successful), and revival of agriculture and industry by giving incentives to
farmers and craftsmen.
Nasir Jung (1748–50)
He was defeated and murdered by Muzaffar lung (son of Nasir’s sister and
grandson of Nizam-ul-Mulk).
Muzaffar Jung (1750–51)
He acceded to the throne with help of the French. His rule came to an abrupt
end with his accidental death.
Salabat Jung (1751–60)
This third son of Nizam-ul-Mulk came to the throne with the help of the
    However, the official historians of the dynasty do not treat Nasir,
Muzaffar and Salabat as independent rulers, and consider Nizam Ali, the next
ruler, as the legal successor of Nizam-ul-Mulk.
    Other Nizams were Nizam Ali (1760-1803), Sikandar Jah (1803-29),
Nasir-ud-daula (1829-57), Afjal-ud-daula ( 1857-69), Mahabat Ali Khan
(1869-1911) and Osman Ali Khan (1911-49).
British Relations with the Nizams
The British relations with the Nizams involved the following:
British interference in the affairs of Hyderabad for the first time in 1750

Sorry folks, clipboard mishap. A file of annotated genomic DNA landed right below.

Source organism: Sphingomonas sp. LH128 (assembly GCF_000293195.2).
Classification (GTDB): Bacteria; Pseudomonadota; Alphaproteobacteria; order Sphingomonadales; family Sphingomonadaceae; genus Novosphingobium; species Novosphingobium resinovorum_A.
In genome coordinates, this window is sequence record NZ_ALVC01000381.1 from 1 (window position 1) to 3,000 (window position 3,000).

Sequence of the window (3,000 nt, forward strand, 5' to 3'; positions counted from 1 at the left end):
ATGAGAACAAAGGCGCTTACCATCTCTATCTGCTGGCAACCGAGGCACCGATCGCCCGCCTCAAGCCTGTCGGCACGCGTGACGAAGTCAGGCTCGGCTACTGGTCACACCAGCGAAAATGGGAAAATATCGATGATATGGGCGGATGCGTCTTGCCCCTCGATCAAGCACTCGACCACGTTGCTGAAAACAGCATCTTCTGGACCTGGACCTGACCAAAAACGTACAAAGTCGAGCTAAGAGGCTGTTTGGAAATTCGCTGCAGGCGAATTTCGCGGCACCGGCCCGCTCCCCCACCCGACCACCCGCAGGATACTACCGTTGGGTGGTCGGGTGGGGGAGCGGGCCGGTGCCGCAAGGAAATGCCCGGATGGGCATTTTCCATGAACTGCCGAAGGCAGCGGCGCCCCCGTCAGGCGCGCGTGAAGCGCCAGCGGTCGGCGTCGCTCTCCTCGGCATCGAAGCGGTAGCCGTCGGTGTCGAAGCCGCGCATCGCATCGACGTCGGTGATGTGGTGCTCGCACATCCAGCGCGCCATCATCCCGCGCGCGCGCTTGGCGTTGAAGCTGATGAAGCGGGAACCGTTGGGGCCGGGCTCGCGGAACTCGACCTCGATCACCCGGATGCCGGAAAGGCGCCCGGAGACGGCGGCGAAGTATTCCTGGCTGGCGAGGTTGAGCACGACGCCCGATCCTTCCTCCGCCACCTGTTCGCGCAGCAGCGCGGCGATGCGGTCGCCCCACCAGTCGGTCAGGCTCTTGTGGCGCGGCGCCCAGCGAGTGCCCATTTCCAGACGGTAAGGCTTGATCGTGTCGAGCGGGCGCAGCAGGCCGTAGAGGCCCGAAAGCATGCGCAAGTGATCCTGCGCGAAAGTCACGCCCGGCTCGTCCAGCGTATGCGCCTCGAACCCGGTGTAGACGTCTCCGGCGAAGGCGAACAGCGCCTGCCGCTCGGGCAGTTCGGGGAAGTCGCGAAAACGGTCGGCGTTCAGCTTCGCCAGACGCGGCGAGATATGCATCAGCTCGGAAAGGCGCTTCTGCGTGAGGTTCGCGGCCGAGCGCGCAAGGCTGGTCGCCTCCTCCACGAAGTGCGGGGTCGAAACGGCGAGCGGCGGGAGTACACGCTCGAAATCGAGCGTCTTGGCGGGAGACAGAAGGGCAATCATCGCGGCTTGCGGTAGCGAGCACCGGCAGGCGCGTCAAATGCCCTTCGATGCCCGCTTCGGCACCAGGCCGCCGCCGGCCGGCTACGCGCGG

when they supported Nasir lung against Muzaffar lung, and their failure.
Conclusion of a friendship treaty by the British (Colonel Forde) with Salabat
lung, known as the Treaty of Masulipatam, 1759.
Conclusion of an offensive-cum-defensive treaty, viz. Treaty of HyderabAD,
1766, by which the English obtained the five Northern Circars (Ellur,
Siccacole, Rajahmundry, Mustafurnagar and Murtizanagar) from the Nizam
in return for military assistance or the payment of an annual tribute; renewal
of the offensive-cum-defensive alliance by the Treaty of Hyderabad (1768).
Neutrality of the Nizam in the Second Mysore War and his cooperation with
the English in the Third and Fourth Mysore Wars.
Conclusion of the Subsidiary Alliance between Nizam Ali and Lord